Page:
Often compared to synth-pop bands of the '80s like New Order and Depeche Mode, Melbourne, Australia's Cut Copy writes music that is equally inspired by unexpected sources. When they started out earlier this decade, none of the group's members had ever played the instruments they currently employ to create their lush signature sound. In true DIY fashion, they taught themselves how to play guitar, bass and drums, and further developed any nascent synth style that existed among them beforehand. Touring with like-minded acts such as Daft Punk in the last few years, Cut Copy has also garnered a well-deserved reputation as a vibrant live act. We had a chance to speak with Dan Whitford on the first day of the band's latest North American tour.
Westword: The artwork for Bright Like Neon Love reminds me of some of those great new-wave and post-punk records of the early '80s, whereas the artwork for In Ghost Colours looks a lot more modern, even haunted. Does this reflect a shift in your aesthetic outlook, and perhaps a shift in direct musical inspirations as well?
Dan Whitford: I do all the artwork for the Cut Copy records myself, so it's a pretty direct reflection of what we're into. For me, the real advantage of being able to do your own artwork is that you get to directly reference the things that you're referencing in the music when you're writing the record. For that first record, it was very much about us learning to play together and be in a band. We barely played any shows before we recorded, so it was very much this fun experience of learning things, almost like a school thing. The artwork itself references a lot of that '70s and '80s airbrushed synth aesthetic, and that was kind of what that was about; the booklet was sort of a scrapbook.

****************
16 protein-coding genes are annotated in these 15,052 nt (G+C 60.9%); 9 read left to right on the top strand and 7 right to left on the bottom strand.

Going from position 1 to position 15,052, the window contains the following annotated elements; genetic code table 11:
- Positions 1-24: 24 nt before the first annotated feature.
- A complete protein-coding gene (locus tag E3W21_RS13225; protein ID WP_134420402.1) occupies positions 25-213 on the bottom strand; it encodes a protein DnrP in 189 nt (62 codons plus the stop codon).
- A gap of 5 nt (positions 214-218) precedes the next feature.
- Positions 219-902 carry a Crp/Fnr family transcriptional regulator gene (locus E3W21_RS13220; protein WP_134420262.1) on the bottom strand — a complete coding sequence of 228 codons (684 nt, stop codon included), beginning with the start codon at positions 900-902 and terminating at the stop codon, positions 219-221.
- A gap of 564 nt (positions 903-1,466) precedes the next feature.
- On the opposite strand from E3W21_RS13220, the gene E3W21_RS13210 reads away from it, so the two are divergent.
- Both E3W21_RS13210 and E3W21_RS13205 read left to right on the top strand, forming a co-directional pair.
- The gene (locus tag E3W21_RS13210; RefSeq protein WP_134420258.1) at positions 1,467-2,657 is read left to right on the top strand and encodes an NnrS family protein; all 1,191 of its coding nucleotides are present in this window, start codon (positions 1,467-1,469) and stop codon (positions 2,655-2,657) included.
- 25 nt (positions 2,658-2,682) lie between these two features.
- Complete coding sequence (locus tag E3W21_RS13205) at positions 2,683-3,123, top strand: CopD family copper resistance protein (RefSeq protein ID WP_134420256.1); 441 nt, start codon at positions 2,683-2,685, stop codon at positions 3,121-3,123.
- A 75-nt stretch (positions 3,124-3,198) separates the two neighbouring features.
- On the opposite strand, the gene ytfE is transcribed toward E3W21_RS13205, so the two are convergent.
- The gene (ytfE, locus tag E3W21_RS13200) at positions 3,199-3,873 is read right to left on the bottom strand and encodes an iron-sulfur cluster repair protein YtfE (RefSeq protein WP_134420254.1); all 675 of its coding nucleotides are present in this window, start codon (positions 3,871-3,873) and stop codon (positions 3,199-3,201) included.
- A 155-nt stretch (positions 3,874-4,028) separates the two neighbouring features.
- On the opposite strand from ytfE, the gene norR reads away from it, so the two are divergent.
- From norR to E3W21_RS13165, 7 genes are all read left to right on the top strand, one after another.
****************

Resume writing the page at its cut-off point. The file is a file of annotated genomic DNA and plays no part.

With In Ghost Colours, there was a lot more texture and layers, partly because we were more confident when we made it, and because we had a lot more time to make that record. I think the artwork and record are a lot more — I guess "mature" is not the right word, but better conceived, perhaps, than the first one, or a bit more complex.
You can see in the artwork and hear in the music that I'm a fan of pop culture and pop art. Pop music, as well, is a big inspiration, even though it's a bit of a dirty word in some ways, because pop music has come to represent that sort of manufactured pop — whereas when I think of pop music, I'm thinking more of maybe Fleetwood Mac or Steve Miller Band or things that can be interesting in their own right. Even though they're music that's absorbed by the masses, they're also experimental in a lot of ways. Pop music doesn't get the kudos it deserves sometimes. There are actually some really interesting ideas and sounds there, and that's what we're inspired by, both musically and artistically.